The geological traces of the disaster were discovered by accident, and only recently. "A heavy storm knocked down hundreds of trees here recently," explains Binsteiner. The forest floor was thus exposed for all to see. The root systems of the trees jut high in to the air and, more importantly, it is now apparent that the site is littered with large boulders, extending all the way down to the water's edge.

An Alpine Pompeii

After weeks spent examining the fracture zone, the geologist submitted a report of his findings last Friday. He estimates that the fractured cliff consisted of "50 million cubic meters" of rock, and that an ensuing tsunami at least five meters (16 feet) tall rushed against the opposite shore, inundating the settlement there.

Helmut Schlichtherle, Germany's leading expert on lakeside settlements, says that Binsteiner's theory of an "Alpine tsunami" is "very exciting." Erwin Ruprechtsberger, an archeologist in the Austrian city of Linz who specializes in the region, calls the cliff collapse idea "a completely new approach that could solve many of the mysteries of the Mondsee culture."

"We know that the settlements here were abruptly abandoned at around 3200 B.C.," says Binsteiner. "There were no people in the region for almost 1,000 years." Was it perhaps seen as cursed after the disaster?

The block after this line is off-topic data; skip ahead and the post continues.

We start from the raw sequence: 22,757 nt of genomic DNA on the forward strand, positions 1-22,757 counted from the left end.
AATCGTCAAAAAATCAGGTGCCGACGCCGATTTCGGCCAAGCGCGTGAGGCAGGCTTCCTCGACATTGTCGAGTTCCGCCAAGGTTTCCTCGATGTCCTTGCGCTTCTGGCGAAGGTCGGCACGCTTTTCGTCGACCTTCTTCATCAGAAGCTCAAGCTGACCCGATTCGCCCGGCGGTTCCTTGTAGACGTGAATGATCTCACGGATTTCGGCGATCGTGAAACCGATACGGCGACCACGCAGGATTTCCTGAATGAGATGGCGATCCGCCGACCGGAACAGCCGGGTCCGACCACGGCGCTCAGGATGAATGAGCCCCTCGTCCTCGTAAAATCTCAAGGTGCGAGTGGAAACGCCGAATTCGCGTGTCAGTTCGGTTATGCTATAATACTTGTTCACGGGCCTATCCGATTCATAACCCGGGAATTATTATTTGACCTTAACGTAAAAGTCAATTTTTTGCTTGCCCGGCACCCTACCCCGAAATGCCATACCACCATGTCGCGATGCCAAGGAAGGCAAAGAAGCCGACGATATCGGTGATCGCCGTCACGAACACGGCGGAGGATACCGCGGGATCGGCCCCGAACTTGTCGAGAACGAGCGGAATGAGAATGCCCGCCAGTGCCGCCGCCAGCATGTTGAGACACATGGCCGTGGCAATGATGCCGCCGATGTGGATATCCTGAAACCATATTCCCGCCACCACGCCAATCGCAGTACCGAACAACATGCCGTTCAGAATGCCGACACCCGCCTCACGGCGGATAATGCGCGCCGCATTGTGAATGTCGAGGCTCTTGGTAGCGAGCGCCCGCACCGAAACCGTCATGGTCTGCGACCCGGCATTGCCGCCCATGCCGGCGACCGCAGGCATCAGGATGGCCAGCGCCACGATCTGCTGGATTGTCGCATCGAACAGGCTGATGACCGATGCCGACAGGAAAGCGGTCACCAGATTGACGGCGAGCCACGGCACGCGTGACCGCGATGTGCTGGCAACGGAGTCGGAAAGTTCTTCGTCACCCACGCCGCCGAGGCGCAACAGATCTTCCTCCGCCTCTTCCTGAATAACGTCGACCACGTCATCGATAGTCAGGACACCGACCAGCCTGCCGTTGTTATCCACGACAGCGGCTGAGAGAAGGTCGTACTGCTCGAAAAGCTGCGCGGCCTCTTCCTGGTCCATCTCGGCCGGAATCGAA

Now the mayor of a nearby Alpine town wants funding for an archeological dig from the state government. The researchers could very well uncover a new -- Alpine -- Pompeii.

Even if the effort ends up shedding only a small amount of light on the remote world of the lake dwellers, it will be worth it. For years, archeologists have been digging around in the mud, while divers have constantly been pulling new, decaying posts from the water. Until now, however, their search for the early Europeans' graves, temples and statues of deities has been in vain.

Archeologists lack clear answers to even the most basic questions. Why, for example, did the lakeside dwellers settle on peninsulas, islands and the flat zones along the shores of these lakes? Even getting to the settlements, across swampy plank roadways, must have been a trying experience. And then there were the challenges of living with plagues of mosquitoes, damp clothes and constantly sinking houses. The huts lasted about 15 years before the wood decayed.

Some scientists attribute this preference for moist environments to the residents' need for protection. It was a violent time around 3000 B.C., and people erected increasingly thick walls to protect themselves. It is also true that, in the Neolithic Age, the division of labor led to the development of gaps between rich and poor, which in turn led to struggles for resources and frequent raids.

Or were the lakeshores chosen for transportation reasons? "The rivers were the highways of the Stone Age," says Swiss archeologist Urs Leuzinger. In their boats, the settlers paddled down the Danube all the way to the Black Sea. They brought back decorative shells from the Adriatic and, traveling along the Rhine and Elbe Rivers, amber from the north.